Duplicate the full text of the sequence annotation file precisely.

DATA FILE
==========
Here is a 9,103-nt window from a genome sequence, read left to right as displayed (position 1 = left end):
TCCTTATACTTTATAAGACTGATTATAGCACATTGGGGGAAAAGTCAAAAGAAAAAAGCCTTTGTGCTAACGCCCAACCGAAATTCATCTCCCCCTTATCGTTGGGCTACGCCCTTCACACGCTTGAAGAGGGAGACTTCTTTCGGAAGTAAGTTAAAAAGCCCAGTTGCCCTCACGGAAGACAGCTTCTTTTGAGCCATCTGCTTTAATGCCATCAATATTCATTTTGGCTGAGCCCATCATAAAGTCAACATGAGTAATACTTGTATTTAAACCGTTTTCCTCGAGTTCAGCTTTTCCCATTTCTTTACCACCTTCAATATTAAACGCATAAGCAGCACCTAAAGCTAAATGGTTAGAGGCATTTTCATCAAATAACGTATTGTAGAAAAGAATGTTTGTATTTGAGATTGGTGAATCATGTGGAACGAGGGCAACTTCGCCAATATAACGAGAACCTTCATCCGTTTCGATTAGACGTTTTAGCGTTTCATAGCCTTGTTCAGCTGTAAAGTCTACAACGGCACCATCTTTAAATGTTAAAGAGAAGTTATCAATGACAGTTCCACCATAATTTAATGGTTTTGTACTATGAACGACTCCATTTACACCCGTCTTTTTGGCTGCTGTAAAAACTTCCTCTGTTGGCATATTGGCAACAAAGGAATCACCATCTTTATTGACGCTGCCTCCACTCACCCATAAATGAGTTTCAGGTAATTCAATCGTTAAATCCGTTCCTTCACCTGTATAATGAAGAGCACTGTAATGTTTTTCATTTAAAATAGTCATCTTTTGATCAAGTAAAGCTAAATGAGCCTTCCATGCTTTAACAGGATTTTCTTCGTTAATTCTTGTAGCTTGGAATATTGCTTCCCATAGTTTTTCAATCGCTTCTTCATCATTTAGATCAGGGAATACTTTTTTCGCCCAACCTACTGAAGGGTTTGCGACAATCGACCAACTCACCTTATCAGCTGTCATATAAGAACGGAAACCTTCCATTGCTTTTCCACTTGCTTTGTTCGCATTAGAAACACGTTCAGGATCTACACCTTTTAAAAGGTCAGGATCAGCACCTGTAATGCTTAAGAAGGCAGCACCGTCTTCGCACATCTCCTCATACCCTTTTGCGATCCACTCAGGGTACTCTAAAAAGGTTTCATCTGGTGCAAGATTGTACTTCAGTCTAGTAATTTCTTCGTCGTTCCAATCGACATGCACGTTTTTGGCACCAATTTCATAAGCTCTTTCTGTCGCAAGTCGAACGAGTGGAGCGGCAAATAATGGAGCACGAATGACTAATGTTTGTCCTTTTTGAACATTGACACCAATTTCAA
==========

Here is a 9,103-nt window from a genome sequence, read left to right as displayed (position 1 = left end):
TCCTTATACTTTATAAGACTGATTATAGCACATTGGGGGAAAAGTCAAAAGAAAAAAGCCTTTGTGCTAACGCCCAACCGAAATTCATCTCCCCCTTATCGTTGGGCTACGCCCTTCACACGCTTGAAGAGGGAGACTTCTTTCGGAAGTAAGTTAAAAAGCCCAGTTGCCCTCACGGAAGACAGCTTCTTTTGAGCCATCTGCTTTAATGCCATCAATATTCATTTTGGCTGAGCCCATCATAAAGTCAACATGAGTAATACTTGTATTTAAACCGTTTTCCTCGAGTTCAGCTTTTCCCATTTCTTTACCACCTTCAATATTAAACGCATAAGCAGCACCTAAAGCTAAATGGTTAGAGGCATTTTCATCAAATAACGTATTGTAGAAAAGAATGTTTGTATTTGAGATTGGTGAATCATGTGGAACGAGGGCAACTTCGCCAATATAACGAGAACCTTCATCCGTTTCGATTAGACGTTTTAGCGTTTCATAGCCTTGTTCAGCTGTAAAGTCTACAACGGCACCATCTTTAAATGTTAAAGAGAAGTTATCAATGACAGTTCCACCATAATTTAATGGTTTTGTACTATGAACGACTCCATTTACACCCGTCTTTTTGGCTGCTGTAAAAACTTCCTCTGTTGGCATATTGGCAACAAAGGAATCACCATCTTTATTGACGCTGCCTCCACTCACCCATAAATGAGTTTCAGGTAATTCAATCGTTAAATCCGTTCCTTCACCTGTATAATGAAGAGCACTGTAATGTTTTTCATTTAAAATAGTCATCTTTTGATCAAGTAAAGCTAAATGAGCCTTCCATGCTTTAACAGGATTTTCTTCGTTAATTCTTGTAGCTTGGAATATTGCTTCCCATAGTTTTTCAATCGCTTCTTCATCATTTAGATCAGGGAATACTTTTTTCGCCCAACCTACTGAAGGGTTTGCGACAATCGACCAACTCACCTTATCAGCTGTCATATAAGAACGGAAACCTTCCATTGCTTTTCCACTTGCTTTGTTCGCATTAGAAACACGTTCAGGATCTACACCTTTTAAAAGGTCAGGATCAGCACCTGTAATGCTTAAGAAGGCAGCACCGTCTTCGCACATCTCCTCATACCCTTTTGCGATCCACTCAGGGTACTCTAAAAAGGTTTCATCTGGTGCAAGATTGTACTTCAGTCTAGTAATTTCTTCGTCGTTCCAATCGACATGCACGTTTTTGGCACCAATTTCATAAGCTCTTTCTGTCGCAAGTCGAACGAGTGGAGCGGCAAATAATGGAGCACGAATGACTAATGTTTGTCCTTTTTGAACATTGACACCAATTTCAA